Having just come into some really wonderful moose meat courtesy of a friend, we pan fried some in olive oil and cumin to add to the soup. Other wild game, beef or chicken would work well, too. Alternatively, this soup makes for an excellent vegetarian dish by going sans mean and substituting vegetable broth for chicken broth. Although not necessary, a little maple syrup is very good in this soup.
- 2 pounds roasted pumpkin (preferably a pie pumpkin) or squash such as Butternut Squash
- 2 cups chicken broth
- 2 tsp powdered Mahlab
- 1/2 tsp lemon grass
- 1/2 tsp ancho chili powder
- 1/2 tsp chipotle powder
- 1/2 tsp cumin
- 1 tbsp Thai red curry paste
- 1/2 tsp powdered garlic
- 1/2 tsp mace
- 1/4 tsp cinnamon
- 2 tbsp almond butter (or substitute a quality peanut butter)
- 1 cup coconut cream
- 4 tbsp maple syrup (or 2 tbsp brown sugar)
- sea salt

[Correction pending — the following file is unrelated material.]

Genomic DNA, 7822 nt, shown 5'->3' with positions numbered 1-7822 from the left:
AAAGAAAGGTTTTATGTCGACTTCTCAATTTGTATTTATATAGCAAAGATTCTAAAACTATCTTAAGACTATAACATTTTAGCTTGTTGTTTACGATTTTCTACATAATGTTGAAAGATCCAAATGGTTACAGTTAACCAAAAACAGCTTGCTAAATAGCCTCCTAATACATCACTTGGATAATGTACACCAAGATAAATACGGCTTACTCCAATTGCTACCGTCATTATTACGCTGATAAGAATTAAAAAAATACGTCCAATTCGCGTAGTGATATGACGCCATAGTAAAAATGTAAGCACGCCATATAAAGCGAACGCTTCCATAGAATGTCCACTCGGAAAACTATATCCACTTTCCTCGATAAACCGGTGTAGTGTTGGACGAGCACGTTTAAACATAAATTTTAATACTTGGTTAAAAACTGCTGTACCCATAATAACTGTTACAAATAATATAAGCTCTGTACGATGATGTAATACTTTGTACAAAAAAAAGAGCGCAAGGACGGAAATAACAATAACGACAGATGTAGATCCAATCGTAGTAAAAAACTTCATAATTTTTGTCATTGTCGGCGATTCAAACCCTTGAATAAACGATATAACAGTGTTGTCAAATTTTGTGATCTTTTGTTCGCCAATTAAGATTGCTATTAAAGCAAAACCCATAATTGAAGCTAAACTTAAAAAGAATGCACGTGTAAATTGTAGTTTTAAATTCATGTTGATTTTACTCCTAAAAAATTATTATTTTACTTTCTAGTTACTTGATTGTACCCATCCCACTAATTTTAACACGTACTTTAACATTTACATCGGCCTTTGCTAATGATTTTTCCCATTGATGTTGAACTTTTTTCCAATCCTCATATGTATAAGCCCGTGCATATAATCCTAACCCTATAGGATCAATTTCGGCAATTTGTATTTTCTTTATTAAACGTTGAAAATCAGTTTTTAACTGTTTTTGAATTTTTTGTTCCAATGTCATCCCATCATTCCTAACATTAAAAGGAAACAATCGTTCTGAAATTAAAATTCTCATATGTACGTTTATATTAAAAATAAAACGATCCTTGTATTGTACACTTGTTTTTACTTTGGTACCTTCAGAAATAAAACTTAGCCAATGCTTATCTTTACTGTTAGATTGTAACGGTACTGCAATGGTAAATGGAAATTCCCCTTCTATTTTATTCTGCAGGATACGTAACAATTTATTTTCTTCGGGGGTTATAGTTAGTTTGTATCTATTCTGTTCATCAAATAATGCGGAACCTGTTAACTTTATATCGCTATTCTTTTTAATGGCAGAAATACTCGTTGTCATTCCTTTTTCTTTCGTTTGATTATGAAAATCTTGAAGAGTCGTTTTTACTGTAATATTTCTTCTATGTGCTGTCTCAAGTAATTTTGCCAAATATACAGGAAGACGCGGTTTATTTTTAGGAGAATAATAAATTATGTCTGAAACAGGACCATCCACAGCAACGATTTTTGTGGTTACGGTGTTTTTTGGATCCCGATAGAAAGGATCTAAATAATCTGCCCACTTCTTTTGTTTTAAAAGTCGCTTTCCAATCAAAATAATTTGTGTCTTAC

- 2 tbsp dried red bell peppers (or use fresh, diced fine)
- 1 pound moose meat, other wild game, beef or chicken cut small, seasoned with cumin powder and cracked pepper, and pan fried in olive oil
- smoked paprika (to garnish)
- roasted pumpkin seeds (to garnish)
- drizzles of extra virgin olive oil (to garnish)
- Place a baking sheet on lower center rack of oven and preheat oven to 400° F (200° C).
- Cut pumpkin in half and remove stem and seeds. Slice into wedges and use a very sharp knife to cut away stringy matter. Leave skin on and brush pumpkin flesh with olive oil. Place skin side down on a preheated backing sheet and roast for about 20 minutes. Test with a fork. It should be very soft.
- Remove pumpkin wedges from oven and place on a cutting board to cool an lower oven to 300° F (150° C).